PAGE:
Inside the Navy’s newest, most advanced warship: The USS Frank E. Petersen
HONOLULU (HawaiiNewsNow) - The public is getting the rare opportunity to see an important part of America’s maritime security strategy in an increasingly tense Indo-Pacific Region.
During the Ford Island Open House this weekend, folks can go aboard the U.S. Navy’s newest, most advanced warship, the USS Frank E Petersen, Jr., designed to seek and destroy ballistic missiles.
The event comes amid reported confrontations between the U.S, and Chinese militaries. During a recent U.S. military exercise near Taiwan, a Chinese ship came within just 150 yards of an American destroyer. Meantime, a Chinese fighter jet recently flew directly in front of a U.S. Air Force aircraft.
U.S. Defense Secretary Llyod Austin told attendees at a security conference in Singapore that the U.S. will not back down, but added that talks between both sides should be efforted.
“We will not flinch in the face of bullying or coercion,” he said. “Dialogue is not a reward. It is a necessity. And a cordial handshake over dinner is no substitute for engagement.”
The Ford Island event allowed the Hawaii public for the first time to see the USS Frank E Petersen, which calls Pearl Harbor home.
She’s called a destroyer for a reason -- Commanding Officer Chad Stewart shows us the vertical launch system that can carry and fire 96 missiles.
“These are for both long range and short range strike, but he can use it for land attack, anti submarine, surface warfare, air warfare and ballistic missile defense,” he said.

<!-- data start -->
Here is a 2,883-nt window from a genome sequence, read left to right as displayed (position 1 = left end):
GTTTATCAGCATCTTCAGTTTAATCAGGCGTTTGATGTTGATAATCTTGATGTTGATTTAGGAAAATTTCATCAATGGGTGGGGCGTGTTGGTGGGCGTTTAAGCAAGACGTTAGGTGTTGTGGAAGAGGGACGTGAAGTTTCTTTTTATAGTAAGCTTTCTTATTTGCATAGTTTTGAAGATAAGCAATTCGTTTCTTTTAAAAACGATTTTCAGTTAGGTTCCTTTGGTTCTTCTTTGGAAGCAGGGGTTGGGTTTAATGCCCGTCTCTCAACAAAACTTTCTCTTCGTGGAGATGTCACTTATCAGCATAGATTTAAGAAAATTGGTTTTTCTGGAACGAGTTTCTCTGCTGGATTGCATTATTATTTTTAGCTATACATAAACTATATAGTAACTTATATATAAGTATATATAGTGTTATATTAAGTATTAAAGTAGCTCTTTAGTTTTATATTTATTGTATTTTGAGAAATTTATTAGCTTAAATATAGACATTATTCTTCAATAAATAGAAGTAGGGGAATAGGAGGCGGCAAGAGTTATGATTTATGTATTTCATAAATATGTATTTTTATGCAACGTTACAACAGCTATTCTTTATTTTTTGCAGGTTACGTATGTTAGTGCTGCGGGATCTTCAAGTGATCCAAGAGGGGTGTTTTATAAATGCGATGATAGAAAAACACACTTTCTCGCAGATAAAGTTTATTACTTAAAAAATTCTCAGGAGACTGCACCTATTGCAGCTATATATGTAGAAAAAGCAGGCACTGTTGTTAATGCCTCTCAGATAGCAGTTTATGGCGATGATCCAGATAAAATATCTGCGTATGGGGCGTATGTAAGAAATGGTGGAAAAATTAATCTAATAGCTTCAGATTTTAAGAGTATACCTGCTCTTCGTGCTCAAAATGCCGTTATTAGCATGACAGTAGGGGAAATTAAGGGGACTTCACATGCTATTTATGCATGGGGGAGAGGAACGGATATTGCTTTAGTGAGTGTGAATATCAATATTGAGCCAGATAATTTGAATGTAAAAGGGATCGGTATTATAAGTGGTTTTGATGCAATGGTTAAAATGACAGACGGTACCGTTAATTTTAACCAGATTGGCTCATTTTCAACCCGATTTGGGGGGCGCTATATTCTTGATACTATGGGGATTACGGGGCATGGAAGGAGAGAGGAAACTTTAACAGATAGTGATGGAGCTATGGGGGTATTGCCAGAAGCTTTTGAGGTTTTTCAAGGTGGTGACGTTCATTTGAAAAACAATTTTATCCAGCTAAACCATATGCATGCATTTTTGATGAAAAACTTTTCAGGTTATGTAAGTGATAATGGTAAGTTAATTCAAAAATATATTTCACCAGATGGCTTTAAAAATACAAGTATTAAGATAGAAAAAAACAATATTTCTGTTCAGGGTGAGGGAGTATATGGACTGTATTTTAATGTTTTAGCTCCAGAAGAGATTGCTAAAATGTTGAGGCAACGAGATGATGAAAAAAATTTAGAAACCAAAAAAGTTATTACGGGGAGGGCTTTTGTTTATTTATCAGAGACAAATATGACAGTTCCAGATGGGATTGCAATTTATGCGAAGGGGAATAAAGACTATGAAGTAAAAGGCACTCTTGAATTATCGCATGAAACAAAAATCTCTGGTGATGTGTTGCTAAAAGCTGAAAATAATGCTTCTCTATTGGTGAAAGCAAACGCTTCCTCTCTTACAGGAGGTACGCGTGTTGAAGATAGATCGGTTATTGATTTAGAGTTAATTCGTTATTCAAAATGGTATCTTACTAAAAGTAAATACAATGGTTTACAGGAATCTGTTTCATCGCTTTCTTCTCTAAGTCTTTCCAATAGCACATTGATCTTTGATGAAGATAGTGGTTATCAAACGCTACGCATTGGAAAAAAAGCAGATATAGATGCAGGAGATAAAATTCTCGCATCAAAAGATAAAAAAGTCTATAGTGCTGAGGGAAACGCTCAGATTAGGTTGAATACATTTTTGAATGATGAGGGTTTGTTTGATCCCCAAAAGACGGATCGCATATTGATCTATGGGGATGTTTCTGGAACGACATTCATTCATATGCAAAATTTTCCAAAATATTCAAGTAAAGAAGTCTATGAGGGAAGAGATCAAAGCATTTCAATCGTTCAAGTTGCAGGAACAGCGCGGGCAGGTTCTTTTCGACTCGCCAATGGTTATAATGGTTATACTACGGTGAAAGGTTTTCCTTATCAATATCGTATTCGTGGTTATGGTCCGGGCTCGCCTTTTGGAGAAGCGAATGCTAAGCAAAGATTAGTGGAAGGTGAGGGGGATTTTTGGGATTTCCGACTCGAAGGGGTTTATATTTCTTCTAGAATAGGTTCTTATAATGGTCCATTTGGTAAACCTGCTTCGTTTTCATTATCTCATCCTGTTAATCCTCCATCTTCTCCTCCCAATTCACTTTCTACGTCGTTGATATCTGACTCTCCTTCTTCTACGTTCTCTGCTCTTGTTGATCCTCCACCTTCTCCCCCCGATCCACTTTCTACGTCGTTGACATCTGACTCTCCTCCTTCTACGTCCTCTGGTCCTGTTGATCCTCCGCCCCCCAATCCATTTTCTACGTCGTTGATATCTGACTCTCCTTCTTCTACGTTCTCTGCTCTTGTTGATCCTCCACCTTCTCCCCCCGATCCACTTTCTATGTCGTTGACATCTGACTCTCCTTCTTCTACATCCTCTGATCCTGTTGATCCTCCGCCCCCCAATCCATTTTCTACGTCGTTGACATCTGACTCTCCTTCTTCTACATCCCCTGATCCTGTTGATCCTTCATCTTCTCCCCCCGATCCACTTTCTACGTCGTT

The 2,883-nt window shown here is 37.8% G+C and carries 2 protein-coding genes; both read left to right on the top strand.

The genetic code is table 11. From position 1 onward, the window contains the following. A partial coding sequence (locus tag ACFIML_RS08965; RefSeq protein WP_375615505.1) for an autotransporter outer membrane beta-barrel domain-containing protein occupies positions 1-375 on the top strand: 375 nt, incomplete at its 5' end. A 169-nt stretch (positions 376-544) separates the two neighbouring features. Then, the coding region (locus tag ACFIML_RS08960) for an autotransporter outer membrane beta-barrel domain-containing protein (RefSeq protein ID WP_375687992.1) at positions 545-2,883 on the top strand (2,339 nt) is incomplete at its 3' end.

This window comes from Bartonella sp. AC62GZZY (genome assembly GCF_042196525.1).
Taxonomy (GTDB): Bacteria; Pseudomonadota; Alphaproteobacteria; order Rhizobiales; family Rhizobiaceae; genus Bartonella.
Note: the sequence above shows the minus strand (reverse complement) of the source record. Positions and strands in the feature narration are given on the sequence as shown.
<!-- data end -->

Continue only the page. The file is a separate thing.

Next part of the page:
The ship packs serious firepower, including a 5-inch barrel gun and several machine guns.
The ship’s also equipped with an advanced radar system to search and track threats.
Renz Malone Bueno of Maui mans the dishes that use laser beams to target incoming missiles.
“We do a lot of training a lot of drills,” he said, adding that he’s ready should North Korea shoot a missile.
“My primary job is to deflect missiles or distract missiles, other missiles,” said Dan Cauyan from Wahiawa, Oahu. “The pressure is real. That’s why this training, we do a lot of training. So hopefully, I never come to a real life situation. But if ever, we’ll be ready.”
Named after the first African American aviator and general officer in the Marine Corps, the ship is filled with tributes.
About 20 of the 330 crew members are from Hawaii.
“They use this helm and these throttles to steer the ship and drive the ship,” said Stewart, during a tour of the ship’s bridge. “So we used to use paper charts and sextants and validates to take bearings and fixes to stars and navigational aids. We still do that, but we use electronic charting now to do so.”
Commander Stewart expects to assist with missions in the South China Sea, Taiwan Strait and Arabian Gulf.
“What we’re here to do is make sure that the seas remain open to everyone, our allies, and partners around the world, for commerce and for those that just enjoy. 77% percent of the world is covered by an ocean and that’s for everyone to enjoy. It’s for everyone to get the resources from the ocean. We all rely on that. And it’s our job to make sure that remains free and open to everyone,” Stewart said.
It’s a mission that anyone can appreciate.
“All the servicemen here that they do and the sacrifice they give,” said Wayland Lum, whose daughter serves on the USS Petersen. “You really don’t know what is involved, because a lot of it, you know, is unseen. But you come here and you see what they’re dealing with and pretty amazing.”
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